Scientists: Moon not bone dry

Oct. 15, 2012 at 3:30 AM
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KNOXVILLE, Tenn., Oct. 15 (UPI) -- The moon is covered with soil containing a water substructure created by the constant stream of charged particles coming from the sun, U.S. researchers say.

The substructure, known as a hydroxyl, consists of one atom of hydrogen and one of oxygen, or OH, rather than two of hydrogen and one of oxygen, or H2O, the researchers from the University of Tennessee at Knoxville, University of Michigan and California Institute of Technology reported in the journal Nature Geoscience.

Scientists have known for about five years that the traditional view that the moon was bone dry was incorrect.

Spacecraft observations and new lab measurements of Apollo lunar samples found icy drops of water on the lunar surface.

NASA's robotic Lunar Crater Observation and Sensing Satellite crashed into a permanently shadowed southern lunar crater at 6,200 mph in 2009. The crash -- equivalent to detonating 2 tons of TNT -- sent a plume of material into the sky that scientists discovered was rich in water ice.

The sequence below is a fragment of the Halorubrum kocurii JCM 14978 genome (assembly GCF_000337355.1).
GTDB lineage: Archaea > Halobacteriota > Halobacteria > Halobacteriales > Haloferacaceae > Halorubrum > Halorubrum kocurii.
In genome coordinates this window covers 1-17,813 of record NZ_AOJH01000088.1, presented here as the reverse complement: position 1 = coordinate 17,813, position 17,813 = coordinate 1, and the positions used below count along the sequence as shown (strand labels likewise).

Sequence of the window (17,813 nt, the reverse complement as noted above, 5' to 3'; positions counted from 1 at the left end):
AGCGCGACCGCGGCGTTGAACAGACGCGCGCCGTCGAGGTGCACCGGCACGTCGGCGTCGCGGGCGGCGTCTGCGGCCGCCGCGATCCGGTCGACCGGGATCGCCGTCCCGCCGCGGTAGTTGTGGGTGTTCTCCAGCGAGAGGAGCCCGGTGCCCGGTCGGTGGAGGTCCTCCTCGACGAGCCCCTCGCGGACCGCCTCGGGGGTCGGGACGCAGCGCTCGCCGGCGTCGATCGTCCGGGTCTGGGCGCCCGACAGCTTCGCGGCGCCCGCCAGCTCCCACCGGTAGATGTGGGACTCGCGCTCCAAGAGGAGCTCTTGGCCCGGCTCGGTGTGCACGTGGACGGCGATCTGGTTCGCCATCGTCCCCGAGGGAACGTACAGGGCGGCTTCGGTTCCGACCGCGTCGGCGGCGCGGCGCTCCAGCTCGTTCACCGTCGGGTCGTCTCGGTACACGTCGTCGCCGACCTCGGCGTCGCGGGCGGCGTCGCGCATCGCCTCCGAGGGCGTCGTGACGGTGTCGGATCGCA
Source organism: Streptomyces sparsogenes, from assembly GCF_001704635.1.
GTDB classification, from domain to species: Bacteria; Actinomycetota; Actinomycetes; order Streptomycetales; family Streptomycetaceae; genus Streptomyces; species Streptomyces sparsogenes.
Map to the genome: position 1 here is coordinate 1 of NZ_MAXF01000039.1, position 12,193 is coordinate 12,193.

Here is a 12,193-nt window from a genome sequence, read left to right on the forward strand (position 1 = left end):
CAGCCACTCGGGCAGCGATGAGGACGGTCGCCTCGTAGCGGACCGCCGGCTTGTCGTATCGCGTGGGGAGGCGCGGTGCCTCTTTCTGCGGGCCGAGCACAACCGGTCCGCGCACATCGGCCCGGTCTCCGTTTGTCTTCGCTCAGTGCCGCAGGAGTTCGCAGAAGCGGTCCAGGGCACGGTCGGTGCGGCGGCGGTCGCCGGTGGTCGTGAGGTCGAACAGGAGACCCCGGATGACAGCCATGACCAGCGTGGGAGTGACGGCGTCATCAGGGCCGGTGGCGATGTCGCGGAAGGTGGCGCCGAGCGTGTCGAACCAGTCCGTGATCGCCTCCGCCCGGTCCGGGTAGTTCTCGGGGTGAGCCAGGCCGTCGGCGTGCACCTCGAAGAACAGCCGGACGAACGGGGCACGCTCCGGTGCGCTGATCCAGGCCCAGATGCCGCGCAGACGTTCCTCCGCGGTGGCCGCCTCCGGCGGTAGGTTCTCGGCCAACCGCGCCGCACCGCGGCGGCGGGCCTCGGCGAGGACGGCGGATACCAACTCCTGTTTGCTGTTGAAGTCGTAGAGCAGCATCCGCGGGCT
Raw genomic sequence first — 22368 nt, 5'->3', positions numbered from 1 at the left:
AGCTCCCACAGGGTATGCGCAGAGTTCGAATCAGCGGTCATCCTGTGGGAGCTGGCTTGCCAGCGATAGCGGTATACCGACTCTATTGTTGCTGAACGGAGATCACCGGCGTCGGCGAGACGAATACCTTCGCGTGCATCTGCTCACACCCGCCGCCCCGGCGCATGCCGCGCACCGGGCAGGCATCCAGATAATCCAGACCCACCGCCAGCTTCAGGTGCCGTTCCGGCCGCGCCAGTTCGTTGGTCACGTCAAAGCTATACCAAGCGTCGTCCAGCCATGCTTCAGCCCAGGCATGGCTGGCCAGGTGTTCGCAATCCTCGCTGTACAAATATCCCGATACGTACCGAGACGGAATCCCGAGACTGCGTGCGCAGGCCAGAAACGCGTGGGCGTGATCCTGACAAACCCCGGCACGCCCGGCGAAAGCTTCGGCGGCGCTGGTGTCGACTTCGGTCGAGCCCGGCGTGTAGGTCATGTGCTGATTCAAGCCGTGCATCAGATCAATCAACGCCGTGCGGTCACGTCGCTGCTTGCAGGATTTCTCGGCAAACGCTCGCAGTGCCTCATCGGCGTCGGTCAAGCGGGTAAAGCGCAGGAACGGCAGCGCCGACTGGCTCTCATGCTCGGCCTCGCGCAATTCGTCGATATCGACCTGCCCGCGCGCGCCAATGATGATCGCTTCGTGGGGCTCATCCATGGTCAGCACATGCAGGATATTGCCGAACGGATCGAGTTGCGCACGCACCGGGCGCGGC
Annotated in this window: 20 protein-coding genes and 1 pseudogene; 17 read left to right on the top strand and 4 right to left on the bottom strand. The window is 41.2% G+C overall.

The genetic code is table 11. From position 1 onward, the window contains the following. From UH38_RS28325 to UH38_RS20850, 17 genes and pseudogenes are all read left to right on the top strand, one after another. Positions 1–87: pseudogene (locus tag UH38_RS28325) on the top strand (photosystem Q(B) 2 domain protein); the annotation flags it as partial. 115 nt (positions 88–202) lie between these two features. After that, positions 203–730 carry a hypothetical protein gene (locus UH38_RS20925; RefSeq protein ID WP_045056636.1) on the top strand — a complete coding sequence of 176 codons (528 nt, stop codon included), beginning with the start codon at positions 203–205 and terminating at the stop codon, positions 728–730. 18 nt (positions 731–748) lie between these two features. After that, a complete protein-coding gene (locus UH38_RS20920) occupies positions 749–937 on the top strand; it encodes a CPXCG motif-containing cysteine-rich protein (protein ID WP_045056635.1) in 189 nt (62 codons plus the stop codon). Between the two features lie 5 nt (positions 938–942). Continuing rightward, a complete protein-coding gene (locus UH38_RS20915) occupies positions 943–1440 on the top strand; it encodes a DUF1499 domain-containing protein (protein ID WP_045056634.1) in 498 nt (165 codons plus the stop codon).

But they weren't sure how the water got there. It could have been indigenous or been a result of other sources, such as collisions from water-bearing comets.

The researchers concluded in the Nature Geoscience study that positively charged subatomic hydrogen proton particles coming from the solar wind -- a stream of charged particles ejected from the sun's upper atmosphere -- appear to have combined with oxygen on the moon's surface to form the OH hydroxyls.

The result is an "unanticipated, abundant reservoir" of OH and water in the dust, soil, broken rock and other loose material on the lunar surface, the authors wrote in the study, published online Sunday.

"Our work shows that the 'water' component, the hydroxyl, is widespread in lunar materials, although not in the form of ice or liquid water that can easily be used in a future manned lunar base," Michigan geological sciences Professor Youxue Zhang said.

"This also means that water likely exists on Mercury and on asteroids such as Vesta or Eros further within our solar system," lead author Yang Liu from Tennessee said. "These planetary bodies have very different environments, but all have the potential to produce water."

Vesta is the second most-massive asteroid in the solar system's asteroid belt between the orbits of Mars and Jupiter. Eros is a near-Earth, Mars-crosser asteroid that the NEAR Shoemaker probe observed in a 1998 flyby and in 2000 photographs before landing on it in 2001.

Earth would receive the solar wind too, but its atmosphere and magnetic field deflect it. The moon has no such protection.

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